Today, at WonderCon in Anaheim, IDW Publishing announced its plans for “Judge Dredd: Anderson, Psi Division,” a follow-up miniseries to last year’s “Judge Dredd: Year One.” Written by returning “Year One” scribe and “2000 AD” editor-in-chief Matt Smith, with art by “Thrud the Barbarian” creator Carl Critchlow, “Anderson” picks up with Judge Dredd’s favorite psychic colleague, 24 years after the events of “Year One,” which just so happens to be the year she was born.
Smith spoke with CBR News about what it’s like to write MegaCity-One’s top telepath, revealing details about the story, its relationship with “Year One,” and what “2000 AD” alien overlord Tharg thinks about all of this nonsense.
CBR News: Matt, how’d you end up writing “Anderson, Psi Division” for IDW? What’s it about?
Matt Smith: After I finished writing a “Strontium Dog” e-novella for Rebellion, I asked [editor-in-chief] Chris Ryall at IDW if there was anything else he’d like me to write for them — “Judge Dredd: Year One” had gone down fairly well, I thought. He replied that the next Dreddworld miniseries he was mooting was an Anderson one, and he asked if I was interested in that, which I most definitely was.
It starts with Cass getting a psi-flash of a heist at the opening of an exhibition of Cursed Earth antiquities at the Megapolitan Museum of Modern History. Investigating, she discovers perps attempting to steal a map while a mutant has psychically blacked out the whole area, rendering everyone unconscious. In a bid to find out what the criminals needed the map for, she goes on their trail.
How does this relate to your “Judge Dredd: Year One” story?
It’s a kind-of sequel to “Year One,” in that Anderson was born in 2080, the year “Year One” was set. And though she’s now 24 in 2104, the repercussions of what happened in “Year One” will resonate.
Did you speak with Judge Anderson mastermind Alan Grant about this project at all?
No, I didn’t speak to Alan about it, but I tried to recreate the Anderson from the stories he and John Wagner penned.
In what ways is the IDW Anderson different from her “2000 AD” counterpart?
I hope that she pretty much the same; I’ve tried to write her as the “2000 AD” version — sparky, irreverent, determined and empathetic. She’s obviously younger in this than she is in “2000 AD” at the moment — she’s at the beginning of her career, but already one of Psi-Division’s top telepaths.
How do Judge Anderson and Judge Dredd differ in their views on crime?
Dredd sees only in black and white — the Law and those that break it — while Cass is more attuned to her feelings, and often feels the citizens deserve a break. She’s allowed a lot more leeway as a Judge, since her psychic talents mean she’s more highly strung. She’s a very good feisty foil for Dredd. That said, both are similar in that Cass has no family — she has no memory of her parents — and has been effectively brought up Justice Department and the Academy of Law. In this story, we’ll see her go outside the city for the first time in her life.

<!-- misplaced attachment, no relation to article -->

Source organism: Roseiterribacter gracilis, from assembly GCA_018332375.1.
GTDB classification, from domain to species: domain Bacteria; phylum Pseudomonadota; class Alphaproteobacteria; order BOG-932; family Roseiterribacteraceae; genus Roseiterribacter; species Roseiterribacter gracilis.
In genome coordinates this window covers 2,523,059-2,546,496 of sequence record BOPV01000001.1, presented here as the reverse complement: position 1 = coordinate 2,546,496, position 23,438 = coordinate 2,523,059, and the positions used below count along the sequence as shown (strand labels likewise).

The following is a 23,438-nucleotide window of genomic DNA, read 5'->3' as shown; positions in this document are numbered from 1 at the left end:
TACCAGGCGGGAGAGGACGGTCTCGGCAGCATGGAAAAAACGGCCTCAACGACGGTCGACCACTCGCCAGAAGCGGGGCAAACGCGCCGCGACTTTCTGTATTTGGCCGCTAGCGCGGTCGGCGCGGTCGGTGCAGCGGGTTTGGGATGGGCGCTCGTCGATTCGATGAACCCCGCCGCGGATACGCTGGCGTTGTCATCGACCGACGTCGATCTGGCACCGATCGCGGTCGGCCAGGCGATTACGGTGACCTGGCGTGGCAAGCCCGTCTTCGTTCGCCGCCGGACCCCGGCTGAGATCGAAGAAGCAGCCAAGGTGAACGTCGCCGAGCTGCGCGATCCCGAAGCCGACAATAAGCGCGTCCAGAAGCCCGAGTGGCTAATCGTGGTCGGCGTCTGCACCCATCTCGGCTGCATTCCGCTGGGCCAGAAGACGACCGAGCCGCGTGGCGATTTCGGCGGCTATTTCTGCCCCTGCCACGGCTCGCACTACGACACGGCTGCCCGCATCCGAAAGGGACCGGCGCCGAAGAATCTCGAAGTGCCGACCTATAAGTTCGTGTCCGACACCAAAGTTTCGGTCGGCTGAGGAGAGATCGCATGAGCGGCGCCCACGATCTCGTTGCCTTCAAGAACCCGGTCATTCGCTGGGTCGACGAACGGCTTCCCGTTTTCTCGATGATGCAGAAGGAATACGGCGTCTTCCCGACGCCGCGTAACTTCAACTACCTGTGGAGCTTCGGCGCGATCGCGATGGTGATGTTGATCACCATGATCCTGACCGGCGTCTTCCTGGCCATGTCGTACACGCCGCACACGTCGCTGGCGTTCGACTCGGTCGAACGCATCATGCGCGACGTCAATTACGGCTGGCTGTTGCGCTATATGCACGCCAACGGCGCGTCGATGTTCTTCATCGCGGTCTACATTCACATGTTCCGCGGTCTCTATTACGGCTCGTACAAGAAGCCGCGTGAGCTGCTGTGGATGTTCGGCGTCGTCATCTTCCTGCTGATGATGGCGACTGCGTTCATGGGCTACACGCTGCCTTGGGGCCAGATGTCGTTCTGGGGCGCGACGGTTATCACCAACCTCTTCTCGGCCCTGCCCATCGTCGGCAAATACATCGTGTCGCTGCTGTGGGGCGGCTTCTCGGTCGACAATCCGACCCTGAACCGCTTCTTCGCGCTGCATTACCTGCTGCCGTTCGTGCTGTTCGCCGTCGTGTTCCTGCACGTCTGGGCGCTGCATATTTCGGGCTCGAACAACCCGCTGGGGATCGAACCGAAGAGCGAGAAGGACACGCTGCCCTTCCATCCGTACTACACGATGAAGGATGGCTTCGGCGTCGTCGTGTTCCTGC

What are some of your favorite “Judge Anderson” stories?
The original “Dark Judges” stories are, of course, peerless. I like “The Possessed” a lot, and “Hour of the Wolf” is probably the series that has the most influence on this story — there’s a scene in that in which Cass is ambushed by Sov assassins, and Barry Kitson’s choreography of the action as she is brought off her Lawmaster and returns fire is beautiful. “The King of the Six Sectors” is more of a crime story like that, than something with a supernatural threat.
How’s your day job going at “2000 AD?” Anything new and exciting over there?
It’s all exciting! The new line-up that started in Prog 1874 is going down very well, and at the beginning of May we’ve got the return of “Indigo Prime” by John Smith and Lee Carter; and more “Brass Sun” by Ian Edginton and INJ Culbard in July alongside new Viking series “Black Shuck” by Leah Moore, John Reppion and Steve Yeowell.
You’ve said in the past that you prefer writing novels to comics, but with both “Year One” and this project, could it be a sign you’ll be moving more into writing comics instead of just editing them?
I can’t see me giving up the day job anytime soon, but I enjoy writing in my spare time, and it feels good to have a project to keep me busy. I like writing prose a lot, but it’s more time-consuming than comics, and you don’t get the thrill of seeing the art come back from the artist!
Lastly, how does Tharg feel about you moonlighting for IDW? I can’t imagine his excellency is very pleased.
I haven’t told him. I figure what he doesn’t know can’t get me dismantled…
Look for “Judge Dredd: Anderson, Psi Division” this August from IDW Publishing.